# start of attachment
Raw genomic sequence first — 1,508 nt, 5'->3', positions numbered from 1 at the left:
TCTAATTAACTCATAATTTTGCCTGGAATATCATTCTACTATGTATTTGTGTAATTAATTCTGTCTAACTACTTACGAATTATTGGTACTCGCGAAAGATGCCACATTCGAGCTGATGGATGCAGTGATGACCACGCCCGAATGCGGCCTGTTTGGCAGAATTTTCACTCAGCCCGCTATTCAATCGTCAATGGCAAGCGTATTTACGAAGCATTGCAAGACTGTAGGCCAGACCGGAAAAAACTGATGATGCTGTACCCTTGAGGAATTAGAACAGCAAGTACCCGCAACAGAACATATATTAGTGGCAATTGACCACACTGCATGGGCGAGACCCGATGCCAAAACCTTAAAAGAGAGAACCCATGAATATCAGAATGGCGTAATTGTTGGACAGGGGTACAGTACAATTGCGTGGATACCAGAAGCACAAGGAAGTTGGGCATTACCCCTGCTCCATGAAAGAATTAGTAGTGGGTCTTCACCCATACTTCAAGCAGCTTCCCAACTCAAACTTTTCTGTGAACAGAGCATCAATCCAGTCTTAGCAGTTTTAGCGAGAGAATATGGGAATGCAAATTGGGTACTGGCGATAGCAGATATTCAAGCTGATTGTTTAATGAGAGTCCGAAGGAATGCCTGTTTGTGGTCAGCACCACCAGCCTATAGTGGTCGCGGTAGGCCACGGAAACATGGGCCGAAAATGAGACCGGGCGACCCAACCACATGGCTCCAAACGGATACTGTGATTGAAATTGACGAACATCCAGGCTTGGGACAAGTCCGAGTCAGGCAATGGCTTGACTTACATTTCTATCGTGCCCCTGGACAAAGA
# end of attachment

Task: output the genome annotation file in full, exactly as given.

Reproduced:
Raw genomic sequence first — 1,508 nt, 5'->3', positions numbered from 1 at the left:
TCTAATTAACTCATAATTTTGCCTGGAATATCATTCTACTATGTATTTGTGTAATTAATTCTGTCTAACTACTTACGAATTATTGGTACTCGCGAAAGATGCCACATTCGAGCTGATGGATGCAGTGATGACCACGCCCGAATGCGGCCTGTTTGGCAGAATTTTCACTCAGCCCGCTATTCAATCGTCAATGGCAAGCGTATTTACGAAGCATTGCAAGACTGTAGGCCAGACCGGAAAAAACTGATGATGCTGTACCCTTGAGGAATTAGAACAGCAAGTACCCGCAACAGAACATATATTAGTGGCAATTGACCACACTGCATGGGCGAGACCCGATGCCAAAACCTTAAAAGAGAGAACCCATGAATATCAGAATGGCGTAATTGTTGGACAGGGGTACAGTACAATTGCGTGGATACCAGAAGCACAAGGAAGTTGGGCATTACCCCTGCTCCATGAAAGAATTAGTAGTGGGTCTTCACCCATACTTCAAGCAGCTTCCCAACTCAAACTTTTCTGTGAACAGAGCATCAATCCAGTCTTAGCAGTTTTAGCGAGAGAATATGGGAATGCAAATTGGGTACTGGCGATAGCAGATATTCAAGCTGATTGTTTAATGAGAGTCCGAAGGAATGCCTGTTTGTGGTCAGCACCACCAGCCTATAGTGGTCGCGGTAGGCCACGGAAACATGGGCCGAAAATGAGACCGGGCGACCCAACCACATGGCTCCAAACGGATACTGTGATTGAAATTGACGAACATCCAGGCTTGGGACAAGTCCGAGTCAGGCAATGGCTTGACTTACATTTCTATCGTGCCCCTGGACAAAGA